Beside him Christian said “Friends. A community of like minded people. This is extremely important.” He had on a black slicker with a hood. He was speaking through his face mask.

  Smith walked on. He managed to say “Not interested.”

  There were no cars, no other people. The rain fell steadily. They passed a twenty-foot fir tree beside the airport boulevard, decorated with red Christmas balls.

  Christian said “It is very possible to survive. The main obstacle at this point is the virus. So of course certain precautions are necessary.”

  Smith stopped. He and Christian stood looking at each other. Smith coughed a little. Christian backed away a step. The rain ran down Smith’s cheeks and over his face mask. It made pattering noises on Christian’s hood.

  Smith said in a measured way “International business is my community of friends. They are awful people, but I love them. The present condition of the world may be mostly their fault, but it doesn’t matter. They are what civilization is about. It is their tools that we need. Sometimes the tools have to be repaired, is all. Now go away. You don’t want to be with me.” He started coughing. He took off his mask and dropped it. He continued coughing but did not cover his mouth. He took a step toward Christian.

  Christian backed away farther.

  Smith resumed walking. He did not have to stop again to cough. The monologue continued ten steps behind him as steady as the rain.

  ... inevitable ... resource depletion ... gross national products ... growth ... temperature ... irreversible ... population ...

  The road curved. Ahead Smith saw a bridge. He leaned on his knees to rest for a minute. He straightened, set his mouth firmly, nodded. There was some brightness in his eyes. Beyond the bridge lay the south slope of the city. Buildings, streets, trees. He said “OK. Raincoast Resources. Good, good.”

  He turned briefly, saw that Christian had also stopped. But the monologue had not.

  ... technology ... sustainability ... ecosystems ...

  The approach to the span was long and gradual, but still Smith had to rest frequently. Partway up the bridge he leaned on the railing. Below him the grey-brown river seemed to sway from side to side. He moved on, and the bridge and the city also swayed.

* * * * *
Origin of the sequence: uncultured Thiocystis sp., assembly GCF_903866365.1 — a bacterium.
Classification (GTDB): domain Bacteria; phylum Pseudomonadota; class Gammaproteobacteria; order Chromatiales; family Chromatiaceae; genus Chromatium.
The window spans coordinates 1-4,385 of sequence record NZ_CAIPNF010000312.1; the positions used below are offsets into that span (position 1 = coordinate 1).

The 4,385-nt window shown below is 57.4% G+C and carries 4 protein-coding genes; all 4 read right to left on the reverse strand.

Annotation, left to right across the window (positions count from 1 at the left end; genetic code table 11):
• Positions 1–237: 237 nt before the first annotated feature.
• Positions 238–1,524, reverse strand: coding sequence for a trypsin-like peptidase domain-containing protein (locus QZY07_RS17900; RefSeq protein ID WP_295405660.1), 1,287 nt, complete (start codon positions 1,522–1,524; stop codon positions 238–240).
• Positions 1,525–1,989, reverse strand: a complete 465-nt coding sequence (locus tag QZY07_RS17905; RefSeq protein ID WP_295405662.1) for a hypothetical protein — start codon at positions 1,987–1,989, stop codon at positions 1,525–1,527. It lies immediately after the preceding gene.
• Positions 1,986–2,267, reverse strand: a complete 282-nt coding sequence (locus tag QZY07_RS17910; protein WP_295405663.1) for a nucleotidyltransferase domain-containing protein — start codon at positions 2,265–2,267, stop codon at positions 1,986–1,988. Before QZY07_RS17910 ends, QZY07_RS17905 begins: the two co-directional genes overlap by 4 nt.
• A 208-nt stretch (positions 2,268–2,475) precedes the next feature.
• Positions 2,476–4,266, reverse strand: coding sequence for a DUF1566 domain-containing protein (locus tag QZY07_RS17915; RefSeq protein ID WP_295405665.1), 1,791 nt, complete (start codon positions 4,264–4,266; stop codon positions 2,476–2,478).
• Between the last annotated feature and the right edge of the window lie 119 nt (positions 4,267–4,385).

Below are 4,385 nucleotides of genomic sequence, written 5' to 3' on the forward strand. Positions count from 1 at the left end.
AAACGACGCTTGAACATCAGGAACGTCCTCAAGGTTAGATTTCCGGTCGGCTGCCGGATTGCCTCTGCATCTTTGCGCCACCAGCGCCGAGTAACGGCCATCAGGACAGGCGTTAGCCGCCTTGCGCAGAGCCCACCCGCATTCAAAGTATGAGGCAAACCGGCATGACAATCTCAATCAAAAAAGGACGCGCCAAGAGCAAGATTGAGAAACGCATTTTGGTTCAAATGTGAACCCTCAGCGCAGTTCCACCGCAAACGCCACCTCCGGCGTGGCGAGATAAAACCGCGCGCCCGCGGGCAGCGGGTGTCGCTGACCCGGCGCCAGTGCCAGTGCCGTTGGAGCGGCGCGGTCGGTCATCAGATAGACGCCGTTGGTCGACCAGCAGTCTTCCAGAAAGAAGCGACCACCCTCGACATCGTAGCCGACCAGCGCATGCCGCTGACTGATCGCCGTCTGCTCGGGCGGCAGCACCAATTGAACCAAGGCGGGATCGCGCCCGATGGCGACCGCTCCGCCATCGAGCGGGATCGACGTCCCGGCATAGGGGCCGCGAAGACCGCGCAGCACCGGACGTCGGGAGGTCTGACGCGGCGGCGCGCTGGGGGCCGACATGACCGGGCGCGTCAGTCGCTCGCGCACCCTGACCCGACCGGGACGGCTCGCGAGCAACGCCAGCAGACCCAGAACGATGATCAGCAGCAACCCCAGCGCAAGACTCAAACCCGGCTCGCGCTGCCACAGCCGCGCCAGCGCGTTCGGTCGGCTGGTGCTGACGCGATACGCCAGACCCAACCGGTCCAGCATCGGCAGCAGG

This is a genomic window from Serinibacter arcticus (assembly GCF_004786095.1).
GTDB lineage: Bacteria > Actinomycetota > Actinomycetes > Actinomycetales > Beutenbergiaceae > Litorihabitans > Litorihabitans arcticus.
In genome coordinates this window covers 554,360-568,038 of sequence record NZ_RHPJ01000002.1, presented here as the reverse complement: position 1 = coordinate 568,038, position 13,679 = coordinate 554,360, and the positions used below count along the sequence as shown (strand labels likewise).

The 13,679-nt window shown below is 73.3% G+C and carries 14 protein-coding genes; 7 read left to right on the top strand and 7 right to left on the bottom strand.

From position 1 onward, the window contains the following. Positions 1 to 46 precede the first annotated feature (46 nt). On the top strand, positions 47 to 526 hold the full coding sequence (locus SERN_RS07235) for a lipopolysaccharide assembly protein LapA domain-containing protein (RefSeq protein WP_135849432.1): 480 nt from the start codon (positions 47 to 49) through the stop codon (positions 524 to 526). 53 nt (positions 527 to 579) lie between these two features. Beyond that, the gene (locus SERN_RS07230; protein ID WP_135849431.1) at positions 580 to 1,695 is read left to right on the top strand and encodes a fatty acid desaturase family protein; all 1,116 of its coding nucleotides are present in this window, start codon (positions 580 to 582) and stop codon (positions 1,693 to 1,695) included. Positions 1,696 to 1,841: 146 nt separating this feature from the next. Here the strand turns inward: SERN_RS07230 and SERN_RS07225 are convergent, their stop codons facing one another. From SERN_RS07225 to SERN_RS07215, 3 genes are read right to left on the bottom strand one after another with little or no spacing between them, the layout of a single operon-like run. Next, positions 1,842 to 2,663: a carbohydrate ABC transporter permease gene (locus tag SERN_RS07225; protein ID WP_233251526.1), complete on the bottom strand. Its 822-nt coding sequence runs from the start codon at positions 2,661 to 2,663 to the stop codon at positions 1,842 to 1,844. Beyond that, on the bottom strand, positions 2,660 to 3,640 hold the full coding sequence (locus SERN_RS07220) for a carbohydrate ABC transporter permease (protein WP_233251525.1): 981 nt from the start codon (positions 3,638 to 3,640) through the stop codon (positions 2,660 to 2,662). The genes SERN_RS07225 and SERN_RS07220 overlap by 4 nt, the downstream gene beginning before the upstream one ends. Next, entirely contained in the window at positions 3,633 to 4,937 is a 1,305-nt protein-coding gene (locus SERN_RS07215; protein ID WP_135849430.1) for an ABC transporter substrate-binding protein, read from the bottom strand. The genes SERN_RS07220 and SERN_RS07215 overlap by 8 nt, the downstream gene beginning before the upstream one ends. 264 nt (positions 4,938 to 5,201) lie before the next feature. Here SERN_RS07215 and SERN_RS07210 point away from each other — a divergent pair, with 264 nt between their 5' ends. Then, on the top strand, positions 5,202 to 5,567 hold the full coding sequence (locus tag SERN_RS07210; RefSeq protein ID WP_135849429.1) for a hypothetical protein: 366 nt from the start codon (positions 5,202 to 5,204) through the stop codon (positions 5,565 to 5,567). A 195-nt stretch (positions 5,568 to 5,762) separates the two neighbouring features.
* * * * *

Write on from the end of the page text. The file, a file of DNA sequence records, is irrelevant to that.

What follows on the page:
At the cusp of the bridge he stopped again. The tide was running. He leaned on the railing, gasping, and watched the headlong rush of water.

  Christian had drawn closer. He said “When systems are highly complex, individuals matter. Supply chains break.”

  Smith said “No.”

  “If truck drivers die or are too scared to go to work, or stay home to care for the sick, or look after children because schools are closed, the effects are magnified.”


  ...fuel ... electricity ... fertilizer ... pesticides ...

  When he said “... apocalypse ...” a jolt of electricity seemed to shoot through Smith. He sprang.

  Christian threw up his arms for protection and scuttled backwards. But he tripped and dropped his guard.

  Smith yelled “Not ...”

  He held in the palm of his right hand a gold bar the size of a bar of soap. He swung viciously and smashed Christian on top of the head. Christian fell backward. His hood fell off. He managed to raise an arm.

  But Smith smashed him again and yelled “... the ...”

  Christian said “Don’t.” His mask was over an ear. His slicker had come open. There was a picture of a dinosaur.

  Smith yelled “... end!” and clubbed him a third time.

  Christian pushed himself backward with hands and feet.

  Smith watched him for a few seconds. Then he turned and leaned again on the railing.

  Christian struggled to his feet and stumbled back the way they had come. When he turned to look back Smith saw that his face was red with blood.

  Smith watched the water. He said “Not the end. Not the end.” Then, below the bridge, something appeared. Smith grunted with surprise. It was a sailboat. Against the mud-green water the sails were brilliant white. It was gliding fast on the rushing tide, in front of an east wind. A person in yellow rain gear stood at the wheel. A moment later Smith was able to read the words painted on the transom. Bye-bye Dubai.

  Smith shouted - tried to shout - “Frost! Frost, wait!” He threw what was in his hand. “Hey! Please!” The blood-smeared bar plunged into the water almost directly below. The boat grew rapidly smaller.

  Smith wept. He looked down the bridge. Although weaving, Christian was moving away steadily. Smith raised his hand as if he intended to call him back, but he did not. He saw that a piece of paper was caught under his shoe. He lifted his foot and saw Raincoast Resources and bent to retrieve the list, but a gust of wind caught the paper and carried it through the railing. It drifted toward a collection of log booms hugging the southern bank, where the Bye-bye Dubai was passing.

  Then Smith’s phone rang. He fished it out of his pants pocket and stared at it. The charge indicator showed that the phone was dead. But the display glowed, and Smith saw a familiar name. It rang again, weakly. He tapped the answer icon and raised the phone unsurely to his ear. He heard nothing. But then there was something that sounded like electrical interference. He said “Hello?” He heard the sound again. It was coughing. He heard a word. He heard it again. There was a barely detectable accent. Gitta repeated “Smith ... Smith ....” The coughing came again. Then only silence.

  Smith dropped the phone into the river.

  He coughed for a long time. He gasped for breath. Above him the sky seemed to spiral like water sucked down a drain. He reached for the railing, missed. He sat heavily on the pavement and remained there, watching the rain fall on the dead city.